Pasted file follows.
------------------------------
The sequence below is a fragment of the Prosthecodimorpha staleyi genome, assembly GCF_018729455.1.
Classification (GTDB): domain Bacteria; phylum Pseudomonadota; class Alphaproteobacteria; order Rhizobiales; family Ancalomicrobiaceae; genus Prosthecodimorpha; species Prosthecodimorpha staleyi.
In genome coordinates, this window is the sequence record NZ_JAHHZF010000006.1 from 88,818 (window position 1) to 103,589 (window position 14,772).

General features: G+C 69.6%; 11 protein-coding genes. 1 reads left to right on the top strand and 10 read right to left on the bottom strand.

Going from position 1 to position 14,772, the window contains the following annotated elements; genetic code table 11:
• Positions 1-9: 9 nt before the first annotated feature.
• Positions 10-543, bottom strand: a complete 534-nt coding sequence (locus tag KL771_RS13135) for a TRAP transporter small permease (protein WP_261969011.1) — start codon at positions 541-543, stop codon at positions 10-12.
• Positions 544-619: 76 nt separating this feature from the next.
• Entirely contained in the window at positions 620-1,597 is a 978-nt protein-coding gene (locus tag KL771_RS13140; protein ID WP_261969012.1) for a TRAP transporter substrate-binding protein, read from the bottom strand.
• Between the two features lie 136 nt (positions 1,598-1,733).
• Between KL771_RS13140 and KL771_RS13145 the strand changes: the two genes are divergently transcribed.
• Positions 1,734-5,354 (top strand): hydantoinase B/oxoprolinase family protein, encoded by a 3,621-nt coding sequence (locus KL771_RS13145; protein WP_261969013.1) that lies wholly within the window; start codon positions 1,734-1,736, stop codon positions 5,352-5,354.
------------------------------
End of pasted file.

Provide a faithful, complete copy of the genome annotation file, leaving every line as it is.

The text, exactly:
The sequence below is a fragment of the Prosthecodimorpha staleyi genome, assembly GCF_018729455.1.
Classification (GTDB): domain Bacteria; phylum Pseudomonadota; class Alphaproteobacteria; order Rhizobiales; family Ancalomicrobiaceae; genus Prosthecodimorpha; species Prosthecodimorpha staleyi.
In genome coordinates, this window is the sequence record NZ_JAHHZF010000006.1 from 88,818 (window position 1) to 103,589 (window position 14,772).

General features: G+C 69.6%; 11 protein-coding genes. 1 reads left to right on the top strand and 10 read right to left on the bottom strand.

Going from position 1 to position 14,772, the window contains the following annotated elements; genetic code table 11:
• Positions 1-9: 9 nt before the first annotated feature.
• Positions 10-543, bottom strand: a complete 534-nt coding sequence (locus tag KL771_RS13135) for a TRAP transporter small permease (protein WP_261969011.1) — start codon at positions 541-543, stop codon at positions 10-12.
• Positions 544-619: 76 nt separating this feature from the next.
• Entirely contained in the window at positions 620-1,597 is a 978-nt protein-coding gene (locus tag KL771_RS13140; protein ID WP_261969012.1) for a TRAP transporter substrate-binding protein, read from the bottom strand.
• Between the two features lie 136 nt (positions 1,598-1,733).
• Between KL771_RS13140 and KL771_RS13145 the strand changes: the two genes are divergently transcribed.
• Positions 1,734-5,354 (top strand): hydantoinase B/oxoprolinase family protein, encoded by a 3,621-nt coding sequence (locus KL771_RS13145; protein WP_261969013.1) that lies wholly within the window; start codon positions 1,734-1,736, stop codon positions 5,352-5,354.